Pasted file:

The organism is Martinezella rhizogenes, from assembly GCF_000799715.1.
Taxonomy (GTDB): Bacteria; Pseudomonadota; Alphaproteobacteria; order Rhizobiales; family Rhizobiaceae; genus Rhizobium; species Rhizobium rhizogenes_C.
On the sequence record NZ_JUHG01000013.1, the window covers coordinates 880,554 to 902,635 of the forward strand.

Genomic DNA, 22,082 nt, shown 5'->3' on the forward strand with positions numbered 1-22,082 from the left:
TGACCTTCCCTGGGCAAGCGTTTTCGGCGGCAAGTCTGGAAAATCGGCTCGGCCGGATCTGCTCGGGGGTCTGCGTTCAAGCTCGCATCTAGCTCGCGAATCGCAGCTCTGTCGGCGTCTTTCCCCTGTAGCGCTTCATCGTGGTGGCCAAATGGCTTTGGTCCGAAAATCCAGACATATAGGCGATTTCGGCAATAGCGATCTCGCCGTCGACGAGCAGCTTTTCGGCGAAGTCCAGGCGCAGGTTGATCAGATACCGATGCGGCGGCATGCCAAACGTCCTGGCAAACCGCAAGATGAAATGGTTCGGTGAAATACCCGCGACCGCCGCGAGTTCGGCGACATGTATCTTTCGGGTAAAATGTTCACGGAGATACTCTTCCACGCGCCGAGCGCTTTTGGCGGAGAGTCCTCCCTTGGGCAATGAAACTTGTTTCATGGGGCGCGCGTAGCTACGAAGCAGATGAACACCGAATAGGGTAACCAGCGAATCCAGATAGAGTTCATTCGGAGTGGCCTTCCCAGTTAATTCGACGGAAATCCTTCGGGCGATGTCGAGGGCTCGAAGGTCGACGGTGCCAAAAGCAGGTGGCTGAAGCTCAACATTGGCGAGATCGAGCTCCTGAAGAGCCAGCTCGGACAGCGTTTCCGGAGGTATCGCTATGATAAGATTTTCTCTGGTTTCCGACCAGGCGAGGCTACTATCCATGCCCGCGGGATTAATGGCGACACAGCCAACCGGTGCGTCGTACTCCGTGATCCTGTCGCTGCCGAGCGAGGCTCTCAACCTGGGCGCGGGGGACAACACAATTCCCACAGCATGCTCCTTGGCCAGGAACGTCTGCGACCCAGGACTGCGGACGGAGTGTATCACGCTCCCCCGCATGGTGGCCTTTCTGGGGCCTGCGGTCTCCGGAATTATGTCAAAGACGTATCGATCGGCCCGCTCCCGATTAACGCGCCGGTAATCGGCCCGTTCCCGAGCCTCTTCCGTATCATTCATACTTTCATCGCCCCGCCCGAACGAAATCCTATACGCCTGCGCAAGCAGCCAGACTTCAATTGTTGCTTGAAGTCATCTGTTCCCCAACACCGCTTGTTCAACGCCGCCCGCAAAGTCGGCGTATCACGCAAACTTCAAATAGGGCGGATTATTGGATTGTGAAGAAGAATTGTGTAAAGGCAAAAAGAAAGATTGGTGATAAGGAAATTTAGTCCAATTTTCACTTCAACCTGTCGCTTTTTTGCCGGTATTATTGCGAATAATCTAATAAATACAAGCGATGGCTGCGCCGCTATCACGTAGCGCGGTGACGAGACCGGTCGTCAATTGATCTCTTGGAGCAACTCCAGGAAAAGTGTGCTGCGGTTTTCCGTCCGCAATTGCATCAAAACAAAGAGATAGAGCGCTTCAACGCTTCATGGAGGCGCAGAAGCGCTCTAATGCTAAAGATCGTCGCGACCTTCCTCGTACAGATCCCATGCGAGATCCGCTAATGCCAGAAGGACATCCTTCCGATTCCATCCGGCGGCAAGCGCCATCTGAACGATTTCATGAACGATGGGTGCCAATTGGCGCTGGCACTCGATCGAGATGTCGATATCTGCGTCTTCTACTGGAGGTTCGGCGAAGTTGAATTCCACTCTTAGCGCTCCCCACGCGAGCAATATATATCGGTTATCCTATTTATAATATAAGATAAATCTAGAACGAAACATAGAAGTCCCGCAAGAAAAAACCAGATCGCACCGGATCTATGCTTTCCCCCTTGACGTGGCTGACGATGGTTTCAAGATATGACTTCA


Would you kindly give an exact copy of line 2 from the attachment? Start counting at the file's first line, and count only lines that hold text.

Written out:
Taxonomy (GTDB): Bacteria; Pseudomonadota; Alphaproteobacteria; order Rhizobiales; family Rhizobiaceae; genus Rhizobium; species Rhizobium rhizogenes_C.